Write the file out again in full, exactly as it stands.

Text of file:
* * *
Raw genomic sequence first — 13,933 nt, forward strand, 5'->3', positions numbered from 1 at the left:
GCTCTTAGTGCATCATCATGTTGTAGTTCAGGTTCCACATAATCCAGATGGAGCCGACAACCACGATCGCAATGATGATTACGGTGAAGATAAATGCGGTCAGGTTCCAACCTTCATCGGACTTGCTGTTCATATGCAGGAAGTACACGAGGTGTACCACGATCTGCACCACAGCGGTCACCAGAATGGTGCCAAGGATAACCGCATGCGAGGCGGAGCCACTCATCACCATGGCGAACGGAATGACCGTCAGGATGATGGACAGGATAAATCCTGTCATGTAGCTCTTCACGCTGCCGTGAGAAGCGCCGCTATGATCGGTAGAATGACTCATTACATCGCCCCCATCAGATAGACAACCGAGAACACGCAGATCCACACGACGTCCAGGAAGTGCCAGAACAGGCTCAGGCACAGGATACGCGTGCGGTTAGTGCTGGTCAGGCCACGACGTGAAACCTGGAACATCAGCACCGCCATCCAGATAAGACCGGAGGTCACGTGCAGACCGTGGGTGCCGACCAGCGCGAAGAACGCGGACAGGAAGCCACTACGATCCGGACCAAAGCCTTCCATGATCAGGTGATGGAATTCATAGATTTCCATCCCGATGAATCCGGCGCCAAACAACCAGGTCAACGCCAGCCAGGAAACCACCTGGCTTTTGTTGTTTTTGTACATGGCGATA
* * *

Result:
Raw genomic sequence first — 13,933 nt, forward strand, 5'->3', positions numbered from 1 at the left:
GCTCTTAGTGCATCATCATGTTGTAGTTCAGGTTCCACATAATCCAGATGGAGCCGACAACCACGATCGCAATGATGATTACGGTGAAGATAAATGCGGTCAGGTTCCAACCTTCATCGGACTTGCTGTTCATATGCAGGAAGTACACGAGGTGTACCACGATCTGCACCACAGCGGTCACCAGAATGGTGCCAAGGATAACCGCATGCGAGGCGGAGCCACTCATCACCATGGCGAACGGAATGACCGTCAGGATGATGGACAGGATAAATCCTGTCATGTAGCTCTTCACGCTGCCGTGAGAAGCGCCGCTATGATCGGTAGAATGACTCATTACATCGCCCCCATCAGATAGACAACCGAGAACACGCAGATCCACACGACGTCCAGGAAGTGCCAGAACAGGCTCAGGCACAGGATACGCGTGCGGTTAGTGCTGGTCAGGCCACGACGTGAAACCTGGAACATCAGCACCGCCATCCAGATAAGACCGGAGGTCACGTGCAGACCGTGGGTGCCGACCAGCGCGAAGAACGCGGACAGGAAGCCACTACGATCCGGACCAAAGCCTTCCATGATCAGGTGATGGAATTCATAGATTTCCATCCCGATGAATCCGGCGCCAAACAACCAGGTCAACGCCAGCCAGGAAACCACCTGGCTTTTGTTGTTTTTGTACATGGCGATA